If you’re moving your aging parent close to you, there are endless details to address. The last post discussed some medical and insurance issues.
Here are a few other concerns:
1. If your parent moves across state lines and needs Medicaid services (in-home care, assisted living, adult family homes or nursing home), he or she must establish residency in the new state before applying. In other words, even if your Mom or Dad lived in a Medicaid-funded facility in Idaho, he or she can’t check into a similar care center in California and expect Medicaid to pay from day one.
To work through this, some children bring their parents into their own home temporarily, filing the Medicaid application as soon as their parent arrives. Once the application is approved, they admit their parent to the health care center. Other children bring their parent to the health care center upon arrival in the new state, applying on that day and paying privately until funding is obtained. If you’re relocating your parent across state lines, the federally-funded Eldercare Locator program may offer help and advice. Trained telephone counselors have many resources. Or google Medicaid (your state) for specifics.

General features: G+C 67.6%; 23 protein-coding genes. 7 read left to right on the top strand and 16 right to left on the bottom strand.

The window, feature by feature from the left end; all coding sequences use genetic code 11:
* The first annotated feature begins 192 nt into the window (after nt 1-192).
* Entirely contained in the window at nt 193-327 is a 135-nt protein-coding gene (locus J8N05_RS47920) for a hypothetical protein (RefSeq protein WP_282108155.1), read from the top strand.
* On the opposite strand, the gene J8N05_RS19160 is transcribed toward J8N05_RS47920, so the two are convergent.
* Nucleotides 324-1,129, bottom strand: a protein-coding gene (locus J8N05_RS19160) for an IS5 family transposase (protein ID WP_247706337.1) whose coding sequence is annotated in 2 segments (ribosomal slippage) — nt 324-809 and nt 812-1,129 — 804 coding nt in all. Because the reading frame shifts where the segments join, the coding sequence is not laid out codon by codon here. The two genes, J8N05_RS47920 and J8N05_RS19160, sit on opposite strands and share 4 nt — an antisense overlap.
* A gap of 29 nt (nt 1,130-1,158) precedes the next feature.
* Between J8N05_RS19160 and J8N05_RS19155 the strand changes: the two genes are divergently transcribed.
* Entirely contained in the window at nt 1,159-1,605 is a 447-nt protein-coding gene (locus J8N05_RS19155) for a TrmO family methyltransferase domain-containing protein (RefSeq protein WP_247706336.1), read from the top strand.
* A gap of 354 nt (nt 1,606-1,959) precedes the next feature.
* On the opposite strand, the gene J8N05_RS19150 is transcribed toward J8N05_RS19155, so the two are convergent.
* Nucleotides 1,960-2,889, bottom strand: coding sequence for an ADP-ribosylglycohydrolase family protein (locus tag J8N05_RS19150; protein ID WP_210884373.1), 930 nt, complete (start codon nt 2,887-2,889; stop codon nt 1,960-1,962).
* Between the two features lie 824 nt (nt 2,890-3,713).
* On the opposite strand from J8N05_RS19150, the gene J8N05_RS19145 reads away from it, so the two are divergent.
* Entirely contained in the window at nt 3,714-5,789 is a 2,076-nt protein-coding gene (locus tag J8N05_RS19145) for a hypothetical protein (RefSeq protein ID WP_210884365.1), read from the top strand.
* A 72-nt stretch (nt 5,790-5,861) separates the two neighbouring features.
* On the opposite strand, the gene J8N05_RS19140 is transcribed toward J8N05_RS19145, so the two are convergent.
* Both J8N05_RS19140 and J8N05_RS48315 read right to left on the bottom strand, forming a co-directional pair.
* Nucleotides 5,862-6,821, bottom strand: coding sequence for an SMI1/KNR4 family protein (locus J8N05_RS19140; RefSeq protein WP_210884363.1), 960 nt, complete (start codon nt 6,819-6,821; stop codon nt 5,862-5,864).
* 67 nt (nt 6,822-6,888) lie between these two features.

2. Powers of attorney and advance directives are worded differently from state to state. A visit to an attorney in your state is a good idea, so you and your parent can make changes if needed.
3. To help your parent establish a social network in your area, do some homework (or delegate this to other family members.) If he’s a bridge player, check out opportunities at the local senior center. If she has attended a church or other religious group, find a similar congregation locally. Other associations your parent has had in the past: garden clubs, the Elks, Rotary, etc., may be available in your area.
What other steps would you advise other Boomers to take to help their parent make a good transition to their new home? I’d like to hear from you.
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